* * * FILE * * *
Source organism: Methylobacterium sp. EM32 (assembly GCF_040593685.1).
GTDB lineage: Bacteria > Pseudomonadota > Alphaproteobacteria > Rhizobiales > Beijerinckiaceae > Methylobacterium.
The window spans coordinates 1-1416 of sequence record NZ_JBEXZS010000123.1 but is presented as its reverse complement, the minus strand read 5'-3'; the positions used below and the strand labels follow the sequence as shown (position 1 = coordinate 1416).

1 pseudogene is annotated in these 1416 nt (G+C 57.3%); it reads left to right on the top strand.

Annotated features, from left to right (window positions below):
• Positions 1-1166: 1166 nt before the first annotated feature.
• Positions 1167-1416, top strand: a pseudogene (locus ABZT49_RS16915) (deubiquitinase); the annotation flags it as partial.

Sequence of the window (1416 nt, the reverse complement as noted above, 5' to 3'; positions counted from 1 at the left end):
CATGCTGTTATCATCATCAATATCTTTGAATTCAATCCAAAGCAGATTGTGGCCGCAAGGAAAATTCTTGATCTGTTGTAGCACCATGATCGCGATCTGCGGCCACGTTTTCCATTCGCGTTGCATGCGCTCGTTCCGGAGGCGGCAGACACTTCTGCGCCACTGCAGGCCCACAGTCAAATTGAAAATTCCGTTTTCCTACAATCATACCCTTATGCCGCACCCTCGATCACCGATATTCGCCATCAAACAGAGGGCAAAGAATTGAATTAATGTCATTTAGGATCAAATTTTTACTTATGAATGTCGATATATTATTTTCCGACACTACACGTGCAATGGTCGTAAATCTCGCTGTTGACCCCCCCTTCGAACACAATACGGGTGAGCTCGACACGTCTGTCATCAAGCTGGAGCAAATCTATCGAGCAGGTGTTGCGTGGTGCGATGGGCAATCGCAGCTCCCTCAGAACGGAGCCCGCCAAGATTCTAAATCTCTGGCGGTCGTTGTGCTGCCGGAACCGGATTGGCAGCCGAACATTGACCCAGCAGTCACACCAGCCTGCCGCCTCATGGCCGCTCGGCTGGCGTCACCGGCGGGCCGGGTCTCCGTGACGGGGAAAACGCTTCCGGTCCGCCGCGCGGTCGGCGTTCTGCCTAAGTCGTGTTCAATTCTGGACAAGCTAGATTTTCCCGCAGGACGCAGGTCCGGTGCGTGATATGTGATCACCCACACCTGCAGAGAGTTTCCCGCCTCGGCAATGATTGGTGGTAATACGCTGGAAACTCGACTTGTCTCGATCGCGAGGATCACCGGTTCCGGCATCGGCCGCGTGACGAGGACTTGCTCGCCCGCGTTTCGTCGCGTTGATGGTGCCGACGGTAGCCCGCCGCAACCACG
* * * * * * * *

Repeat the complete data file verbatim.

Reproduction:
Source organism: Methylobacterium sp. EM32 (assembly GCF_040593685.1).
GTDB lineage: Bacteria > Pseudomonadota > Alphaproteobacteria > Rhizobiales > Beijerinckiaceae > Methylobacterium.
The window spans coordinates 1-1416 of sequence record NZ_JBEXZS010000123.1 but is presented as its reverse complement, the minus strand read 5'-3'; the positions used below and the strand labels follow the sequence as shown (position 1 = coordinate 1416).

1 pseudogene is annotated in these 1416 nt (G+C 57.3%); it reads left to right on the top strand.

Annotated features, from left to right (window positions below):
• Positions 1-1166: 1166 nt before the first annotated feature.
• Positions 1167-1416, top strand: a pseudogene (locus ABZT49_RS16915) (deubiquitinase); the annotation flags it as partial.

Sequence of the window (1416 nt, the reverse complement as noted above, 5' to 3'; positions counted from 1 at the left end):
CATGCTGTTATCATCATCAATATCTTTGAATTCAATCCAAAGCAGATTGTGGCCGCAAGGAAAATTCTTGATCTGTTGTAGCACCATGATCGCGATCTGCGGCCACGTTTTCCATTCGCGTTGCATGCGCTCGTTCCGGAGGCGGCAGACACTTCTGCGCCACTGCAGGCCCACAGTCAAATTGAAAATTCCGTTTTCCTACAATCATACCCTTATGCCGCACCCTCGATCACCGATATTCGCCATCAAACAGAGGGCAAAGAATTGAATTAATGTCATTTAGGATCAAATTTTTACTTATGAATGTCGATATATTATTTTCCGACACTACACGTGCAATGGTCGTAAATCTCGCTGTTGACCCCCCCTTCGAACACAATACGGGTGAGCTCGACACGTCTGTCATCAAGCTGGAGCAAATCTATCGAGCAGGTGTTGCGTGGTGCGATGGGCAATCGCAGCTCCCTCAGAACGGAGCCCGCCAAGATTCTAAATCTCTGGCGGTCGTTGTGCTGCCGGAACCGGATTGGCAGCCGAACATTGACCCAGCAGTCACACCAGCCTGCCGCCTCATGGCCGCTCGGCTGGCGTCACCGGCGGGCCGGGTCTCCGTGACGGGGAAAACGCTTCCGGTCCGCCGCGCGGTCGGCGTTCTGCCTAAGTCGTGTTCAATTCTGGACAAGCTAGATTTTCCCGCAGGACGCAGGTCCGGTGCGTGATATGTGATCACCCACACCTGCAGAGAGTTTCCCGCCTCGGCAATGATTGGTGGTAATACGCTGGAAACTCGACTTGTCTCGATCGCGAGGATCACCGGTTCCGGCATCGGCCGCGTGACGAGGACTTGCTCGCCCGCGTTTCGTCGCGTTGATGGTGCCGACGGTAGCCCGCCGCAACCACG